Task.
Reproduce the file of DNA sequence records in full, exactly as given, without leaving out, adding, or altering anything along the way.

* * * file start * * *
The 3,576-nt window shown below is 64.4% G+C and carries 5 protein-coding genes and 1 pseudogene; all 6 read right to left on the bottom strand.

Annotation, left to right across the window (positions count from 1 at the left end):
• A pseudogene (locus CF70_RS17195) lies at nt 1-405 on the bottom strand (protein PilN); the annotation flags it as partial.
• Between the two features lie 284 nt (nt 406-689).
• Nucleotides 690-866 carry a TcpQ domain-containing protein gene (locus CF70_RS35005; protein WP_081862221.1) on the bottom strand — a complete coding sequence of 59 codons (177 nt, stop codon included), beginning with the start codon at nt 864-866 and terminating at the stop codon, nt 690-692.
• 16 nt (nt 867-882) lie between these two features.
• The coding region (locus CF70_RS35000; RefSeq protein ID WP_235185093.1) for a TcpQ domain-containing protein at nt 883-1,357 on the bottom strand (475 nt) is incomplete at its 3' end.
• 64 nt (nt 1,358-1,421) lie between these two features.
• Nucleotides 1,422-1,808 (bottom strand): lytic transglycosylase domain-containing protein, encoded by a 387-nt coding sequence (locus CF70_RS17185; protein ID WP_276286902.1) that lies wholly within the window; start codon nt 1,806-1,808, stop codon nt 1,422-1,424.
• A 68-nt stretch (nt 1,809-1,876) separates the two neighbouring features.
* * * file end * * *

The 3,576-nt window shown below is 64.4% G+C and carries 5 protein-coding genes and 1 pseudogene; all 6 read right to left on the bottom strand.

Annotation, left to right across the window (positions count from 1 at the left end):
• A pseudogene (locus CF70_RS17195) lies at nt 1-405 on the bottom strand (protein PilN); the annotation flags it as partial.
• Between the two features lie 284 nt (nt 406-689).
• Nucleotides 690-866 carry a TcpQ domain-containing protein gene (locus CF70_RS35005; protein WP_081862221.1) on the bottom strand — a complete coding sequence of 59 codons (177 nt, stop codon included), beginning with the start codon at nt 864-866 and terminating at the stop codon, nt 690-692.
• 16 nt (nt 867-882) lie between these two features.
• The coding region (locus CF70_RS35000; RefSeq protein ID WP_235185093.1) for a TcpQ domain-containing protein at nt 883-1,357 on the bottom strand (475 nt) is incomplete at its 3' end.
• 64 nt (nt 1,358-1,421) lie between these two features.
• Nucleotides 1,422-1,808 (bottom strand): lytic transglycosylase domain-containing protein, encoded by a 387-nt coding sequence (locus CF70_RS17185; protein ID WP_276286902.1) that lies wholly within the window; start codon nt 1,806-1,808, stop codon nt 1,422-1,424.
• A 68-nt stretch (nt 1,809-1,876) separates the two neighbouring features.